By Tammie Allegro
With so many new ways to communicate these days, one would hope that we would all be great at expressing ourselves. We communicate via Facebook, blogs, email and texting - just to name a few. Rarely, it seems, does anyone ever pick up a telephone to make a call. It is far too easy to send a quick text or email to get our message across. The problem is that this type of communication is often not interpreted correctly. A post on Facebook or an email to a friend lacks the genuine connection that a one-on-one conversation garners. Yet, currently, there are more than 750 million Facebook users. That's a lot of conversation and connection happening through the written word!
There are websites dedicated to blunders sent via text and email. Situations in which spell checker changes the word to something totally wrong can cause all sorts of confusion for the reader. But, what if the words are jumbled not by technology, but by the thoughts in our heads? It has been said that when we read something for the first time, we are reading it with a personal perspective. Our life experiences will determine how we interpret what we are reading. It is no wonder, then, why so many people misinterpret texts and emails. When we speak to someone, we watch for body language, as well as listen to the tone in which it was said. We can tell a lot from a person's tone. There is no tone in text or email - just written words left open for interpretation.
Just this past weekend, I was making plans with my father. We were going to pick him up on our way to a birthday party, and I sent him a text asking if he needed to run to the store. We figured we could all go to the store together, which would give us even more time to hang out. My question was: "Should we go out here or out there to the store?" His reply was: "Go ahead and do it out here." Somehow, I read "Go ahead and do it out there." So we went on our merry way and shopped near our home before heading to my dad's. When we arrived at his house, we had about 30 minutes before we had to leave for the party. We piled into the car and quickly drove to the party. Then my dad asked, "Why aren't we going to the store? I don't have their gift yet." At this moment, I read my text for the second time and I realized my error. In my haste to run out the door, I didn't read the text carefully. I felt like I had gotten the brush-off, and subsequently gave my dad the same feeling.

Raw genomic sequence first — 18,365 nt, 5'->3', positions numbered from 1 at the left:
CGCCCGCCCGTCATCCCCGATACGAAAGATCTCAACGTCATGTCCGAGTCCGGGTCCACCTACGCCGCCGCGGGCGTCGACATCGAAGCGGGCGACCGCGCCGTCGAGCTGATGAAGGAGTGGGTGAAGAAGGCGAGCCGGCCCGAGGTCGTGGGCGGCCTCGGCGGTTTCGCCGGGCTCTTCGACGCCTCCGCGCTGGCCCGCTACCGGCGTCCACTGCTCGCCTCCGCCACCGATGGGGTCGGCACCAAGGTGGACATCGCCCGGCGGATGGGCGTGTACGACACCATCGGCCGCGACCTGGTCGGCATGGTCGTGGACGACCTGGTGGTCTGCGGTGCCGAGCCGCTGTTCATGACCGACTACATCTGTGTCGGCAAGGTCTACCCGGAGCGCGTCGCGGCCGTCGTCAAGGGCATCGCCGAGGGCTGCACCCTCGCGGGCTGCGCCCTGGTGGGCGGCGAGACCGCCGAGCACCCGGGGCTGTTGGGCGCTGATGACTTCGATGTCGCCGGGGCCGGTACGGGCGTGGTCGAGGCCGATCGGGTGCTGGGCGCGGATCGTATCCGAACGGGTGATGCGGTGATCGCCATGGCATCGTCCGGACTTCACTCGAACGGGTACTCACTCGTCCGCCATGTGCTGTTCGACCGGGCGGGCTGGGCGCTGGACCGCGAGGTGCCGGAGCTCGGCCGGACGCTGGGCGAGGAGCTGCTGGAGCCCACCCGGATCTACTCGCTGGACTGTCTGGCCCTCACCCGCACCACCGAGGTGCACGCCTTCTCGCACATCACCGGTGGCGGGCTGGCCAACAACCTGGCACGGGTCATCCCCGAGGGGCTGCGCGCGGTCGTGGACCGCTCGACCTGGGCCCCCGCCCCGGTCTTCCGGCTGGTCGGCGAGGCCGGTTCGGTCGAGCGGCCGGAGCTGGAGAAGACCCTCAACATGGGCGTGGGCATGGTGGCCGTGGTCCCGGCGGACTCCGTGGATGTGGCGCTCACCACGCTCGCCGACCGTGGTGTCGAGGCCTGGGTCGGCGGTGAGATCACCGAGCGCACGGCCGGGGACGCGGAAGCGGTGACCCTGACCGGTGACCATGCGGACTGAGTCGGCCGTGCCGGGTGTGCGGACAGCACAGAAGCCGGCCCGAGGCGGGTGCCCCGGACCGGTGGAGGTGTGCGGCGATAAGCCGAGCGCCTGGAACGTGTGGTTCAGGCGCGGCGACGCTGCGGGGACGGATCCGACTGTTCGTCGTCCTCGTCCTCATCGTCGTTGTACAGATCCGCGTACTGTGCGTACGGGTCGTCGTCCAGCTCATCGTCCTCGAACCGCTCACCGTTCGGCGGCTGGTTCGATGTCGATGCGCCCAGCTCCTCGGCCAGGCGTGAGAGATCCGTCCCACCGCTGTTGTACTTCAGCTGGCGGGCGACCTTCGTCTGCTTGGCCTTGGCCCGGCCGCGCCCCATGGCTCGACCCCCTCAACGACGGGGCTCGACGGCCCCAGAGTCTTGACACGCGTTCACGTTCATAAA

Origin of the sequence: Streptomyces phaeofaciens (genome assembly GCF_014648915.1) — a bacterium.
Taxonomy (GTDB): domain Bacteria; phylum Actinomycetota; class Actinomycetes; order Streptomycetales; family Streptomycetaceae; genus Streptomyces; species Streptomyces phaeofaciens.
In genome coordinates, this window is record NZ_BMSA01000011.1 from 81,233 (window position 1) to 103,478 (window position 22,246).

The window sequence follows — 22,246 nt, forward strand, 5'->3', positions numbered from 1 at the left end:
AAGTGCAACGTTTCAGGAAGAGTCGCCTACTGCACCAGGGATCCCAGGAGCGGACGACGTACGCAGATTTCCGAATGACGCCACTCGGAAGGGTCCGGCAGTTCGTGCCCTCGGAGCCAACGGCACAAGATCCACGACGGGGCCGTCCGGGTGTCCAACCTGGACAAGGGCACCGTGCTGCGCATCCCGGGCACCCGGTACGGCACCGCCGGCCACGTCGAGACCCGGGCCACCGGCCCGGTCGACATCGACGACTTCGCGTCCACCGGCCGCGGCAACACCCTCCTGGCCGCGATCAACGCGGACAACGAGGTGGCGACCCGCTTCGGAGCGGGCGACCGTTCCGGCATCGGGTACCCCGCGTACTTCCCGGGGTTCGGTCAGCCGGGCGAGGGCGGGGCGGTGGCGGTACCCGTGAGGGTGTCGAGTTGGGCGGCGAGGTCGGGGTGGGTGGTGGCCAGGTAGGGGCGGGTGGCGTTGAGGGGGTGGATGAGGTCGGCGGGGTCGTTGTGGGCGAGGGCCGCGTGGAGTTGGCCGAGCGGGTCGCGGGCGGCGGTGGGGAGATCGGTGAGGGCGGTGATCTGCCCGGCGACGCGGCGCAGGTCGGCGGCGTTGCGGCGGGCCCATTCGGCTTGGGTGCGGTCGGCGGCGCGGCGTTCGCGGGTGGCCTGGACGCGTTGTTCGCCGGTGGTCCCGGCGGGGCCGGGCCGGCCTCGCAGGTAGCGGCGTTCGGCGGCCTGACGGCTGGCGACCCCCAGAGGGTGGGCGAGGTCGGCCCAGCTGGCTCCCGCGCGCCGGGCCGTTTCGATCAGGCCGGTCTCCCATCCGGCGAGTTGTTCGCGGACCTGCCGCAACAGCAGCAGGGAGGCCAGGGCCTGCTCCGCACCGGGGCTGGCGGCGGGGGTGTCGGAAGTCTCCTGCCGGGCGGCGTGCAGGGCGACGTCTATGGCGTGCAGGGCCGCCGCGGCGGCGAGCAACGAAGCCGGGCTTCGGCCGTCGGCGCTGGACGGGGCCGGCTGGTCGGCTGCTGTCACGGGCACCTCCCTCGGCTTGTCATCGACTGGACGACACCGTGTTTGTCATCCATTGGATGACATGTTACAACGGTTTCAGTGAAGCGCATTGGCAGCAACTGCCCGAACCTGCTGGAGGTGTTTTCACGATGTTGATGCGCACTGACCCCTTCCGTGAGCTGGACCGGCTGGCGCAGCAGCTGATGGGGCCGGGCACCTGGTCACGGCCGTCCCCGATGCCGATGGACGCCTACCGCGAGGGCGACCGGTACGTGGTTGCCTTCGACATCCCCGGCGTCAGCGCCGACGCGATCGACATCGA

This is a small innocent example, but there are many stories that start with an email exchange or a Facebook post that turn into full-blown fights filled with hurt feelings and damaged relationships. Recently, Psychologist Justin Kruger and his colleague, Nicholas Epley, PhD, of the University of Chicago, published research that helps explain why these electronic misunderstandings occur so frequently. In their study, which was published in the December 2010 Journal of Personality and Social Psychology (vol. 89, no. 5, pages 925-936), they found that people tend to overestimate both their ability to convey their intended tone - be it sarcastic, serious or funny - when they send an email, as well as their ability to correctly interpret the tone of messages others send to them.
A second factor that creates electronic miscommunication is when the email isn't written clearly enough to convey the intention. When we sit down to write an email, we make certain assumptions about the other person. We assume that they know why we are emailing, as well as the tone with which we are writing the email. But this often isn't the case. Many times, the person reading the written communication has nothing to go on other than the text. The fact is that interpreting written communication can often be like putting together a giant jigsaw puzzle without the edges. We will probably put the puzzle together eventually, but the picture won't look right and we will probably be frustrated.
This isn't to say that written communication is all bad. We use it for so many different reasons. The connections we make through media like Facebook can be priceless. That encouraging email or text when we are having a bad day can be just what the doctor ordered. The world depends on written communication and it probably always will. What we need to remember is to slow down and reread what is being said, whether we are the sender or the receiver. And, when all else fails, pick up the phone.